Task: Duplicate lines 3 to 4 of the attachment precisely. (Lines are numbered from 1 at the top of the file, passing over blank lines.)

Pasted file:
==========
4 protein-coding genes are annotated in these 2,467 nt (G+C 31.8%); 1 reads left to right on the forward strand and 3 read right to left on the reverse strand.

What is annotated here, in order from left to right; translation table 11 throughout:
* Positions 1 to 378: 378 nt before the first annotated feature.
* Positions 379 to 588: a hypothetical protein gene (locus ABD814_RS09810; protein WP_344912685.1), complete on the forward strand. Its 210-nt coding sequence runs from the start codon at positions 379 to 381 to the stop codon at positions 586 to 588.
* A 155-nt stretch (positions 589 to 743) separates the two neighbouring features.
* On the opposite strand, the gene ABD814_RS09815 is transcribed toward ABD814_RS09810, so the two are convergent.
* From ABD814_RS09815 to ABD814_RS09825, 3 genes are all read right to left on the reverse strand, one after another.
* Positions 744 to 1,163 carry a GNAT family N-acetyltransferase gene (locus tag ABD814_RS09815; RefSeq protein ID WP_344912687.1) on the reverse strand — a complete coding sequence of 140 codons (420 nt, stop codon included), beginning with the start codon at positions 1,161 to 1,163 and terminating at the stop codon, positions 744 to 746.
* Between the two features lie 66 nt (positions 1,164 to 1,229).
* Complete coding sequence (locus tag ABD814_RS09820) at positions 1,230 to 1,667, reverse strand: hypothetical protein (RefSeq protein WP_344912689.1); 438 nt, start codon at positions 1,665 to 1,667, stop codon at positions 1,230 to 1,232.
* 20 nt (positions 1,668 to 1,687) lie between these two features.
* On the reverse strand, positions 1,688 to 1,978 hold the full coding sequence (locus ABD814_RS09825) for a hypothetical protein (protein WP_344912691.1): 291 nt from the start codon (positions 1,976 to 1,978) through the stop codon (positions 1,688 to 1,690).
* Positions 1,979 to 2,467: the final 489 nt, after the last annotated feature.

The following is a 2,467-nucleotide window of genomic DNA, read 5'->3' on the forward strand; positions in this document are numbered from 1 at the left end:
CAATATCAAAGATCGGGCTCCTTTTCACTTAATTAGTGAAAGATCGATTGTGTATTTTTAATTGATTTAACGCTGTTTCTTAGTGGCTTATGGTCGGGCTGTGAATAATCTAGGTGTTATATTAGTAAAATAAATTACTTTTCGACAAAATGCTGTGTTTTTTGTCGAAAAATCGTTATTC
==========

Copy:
* Positions 1 to 378: 378 nt before the first annotated feature.
* Positions 379 to 588: a hypothetical protein gene (locus ABD814_RS09810; protein WP_344912685.1), complete on the forward strand. Its 210-nt coding sequence runs from the start codon at positions 379 to 381 to the stop codon at positions 586 to 588.